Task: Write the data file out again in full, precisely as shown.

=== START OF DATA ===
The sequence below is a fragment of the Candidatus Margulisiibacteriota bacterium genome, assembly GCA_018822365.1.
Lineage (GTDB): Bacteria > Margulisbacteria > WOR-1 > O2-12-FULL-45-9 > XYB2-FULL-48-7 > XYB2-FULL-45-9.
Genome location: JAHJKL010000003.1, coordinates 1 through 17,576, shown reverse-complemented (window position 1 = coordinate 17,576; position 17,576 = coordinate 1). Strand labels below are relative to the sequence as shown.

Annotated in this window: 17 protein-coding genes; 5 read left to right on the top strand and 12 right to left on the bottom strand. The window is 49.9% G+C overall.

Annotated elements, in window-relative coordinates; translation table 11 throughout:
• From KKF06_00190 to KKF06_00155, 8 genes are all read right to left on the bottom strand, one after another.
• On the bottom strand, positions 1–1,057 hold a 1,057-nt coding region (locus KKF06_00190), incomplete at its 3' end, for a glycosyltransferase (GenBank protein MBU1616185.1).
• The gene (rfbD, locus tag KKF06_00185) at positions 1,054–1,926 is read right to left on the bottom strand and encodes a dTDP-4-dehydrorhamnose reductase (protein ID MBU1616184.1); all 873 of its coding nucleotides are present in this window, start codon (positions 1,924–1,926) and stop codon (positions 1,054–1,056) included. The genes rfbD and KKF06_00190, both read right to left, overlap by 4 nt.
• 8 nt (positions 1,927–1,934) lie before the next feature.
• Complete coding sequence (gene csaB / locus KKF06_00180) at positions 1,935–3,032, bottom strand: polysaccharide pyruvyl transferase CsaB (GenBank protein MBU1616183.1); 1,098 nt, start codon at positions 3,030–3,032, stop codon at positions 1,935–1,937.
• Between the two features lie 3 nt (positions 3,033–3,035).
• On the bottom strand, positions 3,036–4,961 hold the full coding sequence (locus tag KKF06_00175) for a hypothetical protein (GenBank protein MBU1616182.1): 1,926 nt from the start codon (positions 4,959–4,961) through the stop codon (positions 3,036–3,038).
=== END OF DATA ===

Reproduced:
The sequence below is a fragment of the Candidatus Margulisiibacteriota bacterium genome, assembly GCA_018822365.1.
Lineage (GTDB): Bacteria > Margulisbacteria > WOR-1 > O2-12-FULL-45-9 > XYB2-FULL-48-7 > XYB2-FULL-45-9.
Genome location: JAHJKL010000003.1, coordinates 1 through 17,576, shown reverse-complemented (window position 1 = coordinate 17,576; position 17,576 = coordinate 1). Strand labels below are relative to the sequence as shown.

Annotated in this window: 17 protein-coding genes; 5 read left to right on the top strand and 12 right to left on the bottom strand. The window is 49.9% G+C overall.

Annotated elements, in window-relative coordinates; translation table 11 throughout:
• From KKF06_00190 to KKF06_00155, 8 genes are all read right to left on the bottom strand, one after another.
• On the bottom strand, positions 1–1,057 hold a 1,057-nt coding region (locus KKF06_00190), incomplete at its 3' end, for a glycosyltransferase (GenBank protein MBU1616185.1).
• The gene (rfbD, locus tag KKF06_00185) at positions 1,054–1,926 is read right to left on the bottom strand and encodes a dTDP-4-dehydrorhamnose reductase (protein ID MBU1616184.1); all 873 of its coding nucleotides are present in this window, start codon (positions 1,924–1,926) and stop codon (positions 1,054–1,056) included. The genes rfbD and KKF06_00190, both read right to left, overlap by 4 nt.
• 8 nt (positions 1,927–1,934) lie before the next feature.
• Complete coding sequence (gene csaB / locus KKF06_00180) at positions 1,935–3,032, bottom strand: polysaccharide pyruvyl transferase CsaB (GenBank protein MBU1616183.1); 1,098 nt, start codon at positions 3,030–3,032, stop codon at positions 1,935–1,937.
• Between the two features lie 3 nt (positions 3,033–3,035).
• On the bottom strand, positions 3,036–4,961 hold the full coding sequence (locus tag KKF06_00175) for a hypothetical protein (GenBank protein MBU1616182.1): 1,926 nt from the start codon (positions 4,959–4,961) through the stop codon (positions 3,036–3,038).